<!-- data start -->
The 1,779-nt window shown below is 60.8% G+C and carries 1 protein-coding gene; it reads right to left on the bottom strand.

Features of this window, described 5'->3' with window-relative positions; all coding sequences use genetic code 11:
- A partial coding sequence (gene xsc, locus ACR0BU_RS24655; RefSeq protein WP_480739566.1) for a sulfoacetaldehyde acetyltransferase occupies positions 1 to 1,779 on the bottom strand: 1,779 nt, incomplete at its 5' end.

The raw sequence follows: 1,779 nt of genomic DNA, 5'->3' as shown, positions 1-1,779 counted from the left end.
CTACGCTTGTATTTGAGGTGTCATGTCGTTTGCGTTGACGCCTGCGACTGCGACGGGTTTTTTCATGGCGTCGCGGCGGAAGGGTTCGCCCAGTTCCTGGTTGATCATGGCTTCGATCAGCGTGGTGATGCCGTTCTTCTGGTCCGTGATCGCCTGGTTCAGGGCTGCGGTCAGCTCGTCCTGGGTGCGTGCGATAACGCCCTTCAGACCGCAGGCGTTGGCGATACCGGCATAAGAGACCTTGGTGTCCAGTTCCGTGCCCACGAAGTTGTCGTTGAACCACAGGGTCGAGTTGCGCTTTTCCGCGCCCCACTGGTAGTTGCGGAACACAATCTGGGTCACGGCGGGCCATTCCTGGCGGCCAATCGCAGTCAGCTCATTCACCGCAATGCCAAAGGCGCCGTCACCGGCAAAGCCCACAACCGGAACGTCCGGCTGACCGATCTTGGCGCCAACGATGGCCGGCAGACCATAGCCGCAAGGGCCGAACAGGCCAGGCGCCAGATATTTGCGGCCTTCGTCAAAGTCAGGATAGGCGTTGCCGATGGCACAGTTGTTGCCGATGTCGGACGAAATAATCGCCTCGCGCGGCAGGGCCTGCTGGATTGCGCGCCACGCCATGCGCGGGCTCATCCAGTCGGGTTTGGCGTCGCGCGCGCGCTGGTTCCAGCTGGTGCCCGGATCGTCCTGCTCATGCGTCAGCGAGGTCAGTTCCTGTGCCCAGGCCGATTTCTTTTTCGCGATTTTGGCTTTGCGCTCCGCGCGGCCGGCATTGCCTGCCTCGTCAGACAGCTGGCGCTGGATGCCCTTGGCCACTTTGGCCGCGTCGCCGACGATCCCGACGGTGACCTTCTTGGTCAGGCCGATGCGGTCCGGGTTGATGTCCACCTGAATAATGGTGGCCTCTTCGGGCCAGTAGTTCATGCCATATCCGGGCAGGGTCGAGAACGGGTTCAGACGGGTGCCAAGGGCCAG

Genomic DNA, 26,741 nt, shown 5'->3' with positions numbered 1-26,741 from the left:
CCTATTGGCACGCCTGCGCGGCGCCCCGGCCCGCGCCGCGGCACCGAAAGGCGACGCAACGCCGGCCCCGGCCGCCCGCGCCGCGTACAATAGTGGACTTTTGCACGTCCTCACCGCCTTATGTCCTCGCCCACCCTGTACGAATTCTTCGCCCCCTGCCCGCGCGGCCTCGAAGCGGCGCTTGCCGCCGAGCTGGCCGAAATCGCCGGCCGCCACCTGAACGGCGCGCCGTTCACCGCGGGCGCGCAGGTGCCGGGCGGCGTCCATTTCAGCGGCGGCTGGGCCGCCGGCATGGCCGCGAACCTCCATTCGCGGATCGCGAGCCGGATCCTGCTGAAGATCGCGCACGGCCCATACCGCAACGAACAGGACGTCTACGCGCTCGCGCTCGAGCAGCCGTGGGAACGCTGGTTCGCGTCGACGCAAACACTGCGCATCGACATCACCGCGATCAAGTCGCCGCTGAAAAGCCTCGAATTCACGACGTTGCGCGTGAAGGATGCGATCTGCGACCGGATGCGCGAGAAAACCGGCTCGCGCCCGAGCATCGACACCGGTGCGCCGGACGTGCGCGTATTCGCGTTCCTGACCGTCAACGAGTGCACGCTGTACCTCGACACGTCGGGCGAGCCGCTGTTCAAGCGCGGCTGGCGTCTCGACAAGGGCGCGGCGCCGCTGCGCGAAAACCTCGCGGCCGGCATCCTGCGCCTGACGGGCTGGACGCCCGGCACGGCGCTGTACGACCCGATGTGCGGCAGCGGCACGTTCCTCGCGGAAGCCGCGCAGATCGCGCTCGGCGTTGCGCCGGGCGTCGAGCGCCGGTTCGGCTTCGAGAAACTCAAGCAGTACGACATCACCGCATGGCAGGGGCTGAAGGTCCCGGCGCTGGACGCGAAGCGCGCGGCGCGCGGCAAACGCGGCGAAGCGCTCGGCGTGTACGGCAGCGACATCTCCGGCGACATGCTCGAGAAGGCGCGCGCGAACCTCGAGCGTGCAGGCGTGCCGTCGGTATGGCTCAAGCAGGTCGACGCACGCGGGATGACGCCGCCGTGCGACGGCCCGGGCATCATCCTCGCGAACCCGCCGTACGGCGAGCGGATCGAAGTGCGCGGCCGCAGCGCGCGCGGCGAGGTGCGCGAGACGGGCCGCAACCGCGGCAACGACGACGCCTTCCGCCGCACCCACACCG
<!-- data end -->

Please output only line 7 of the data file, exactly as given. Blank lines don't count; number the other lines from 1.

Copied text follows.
CCTATTGGCACGCCTGCGCGGCGCCCCGGCCCGCGCCGCGGCACCGAAAGGCGACGCAACGCCGGCCCCGGCCGCCCGCGCCGCGTACAATAGTGGACTTTTGCACGTCCTCACCGCCTTATGTCCTCGCCCACCCTGTACGAATTCTTCGCCCCCTGCCCGCGCGGCCTCGAAGCGGCGCTTGCCGCCGAGCTGGCCGAAATCGCCGGCCGCCACCTGAACGGCGCGCCGTTCACCGCGGGCGCGCAGGTGCCGGGCGGCGTCCATTTCAGCGGCGGCTGGGCCGCCGGCATGGCCGCGAACCTCCATTCGCGGATCGCGAGCCGGATCCTGCTGAAGATCGCGCACGGCCCATACCGCAACGAACAGGACGTCTACGCGCTCGCGCTCGAGCAGCCGTGGGAACGCTGGTTCGCGTCGACGCAAACACTGCGCATCGACATCACCGCGATCAAGTCGCCGCTGAAAAGCCTCGAATTCACGACGTTGCGCGTGAAGGATGCGATCTGCGACCGGATGCGCGAGAAAACCGGCTCGCGCCCGAGCATCGACACCGGTGCGCCGGACGTGCGCGTATTCGCGTTCCTGACCGTCAACGAGTGCACGCTGTACCTCGACACGTCGGGCGAGCCGCTGTTCAAGCGCGGCTGGCGTCTCGACAAGGGCGCGGCGCCGCTGCGCGAAAACCTCGCGGCCGGCATCCTGCGCCTGACGGGCTGGACGCCCGGCACGGCGCTGTACGACCCGATGTGCGGCAGCGGCACGTTCCTCGCGGAAGCCGCGCAGATCGCGCTCGGCGTTGCGCCGGGCGTCGAGCGCCGGTTCGGCTTCGAGAAACTCAAGCAGTACGACATCACCGCATGGCAGGGGCTGAAGGTCCCGGCGCTGGACGCGAAGCGCGCGGCGCGCGGCAAACGCGGCGAAGCGCTCGGCGTGTACGGCAGCGACATCTCCGGCGACATGCTCGAGAAGGCGCGCGCGAACCTCGAGCGTGCAGGCGTGCCGTCGGTATGGCTCAAGCAGGTCGACGCACGCGGGATGACGCCGCCGTGCGACGGCCCGGGCATCATCCTCGCGAACCCGCCGTACGGCGAGCGGATCGAAGTGCGCGGCCGCAGCGCGCGCGGCGAGGTGCGCGAGACGGGCCGCAACCGCGGCAACGACGACGCCTTCCGCCGCACCCACACCG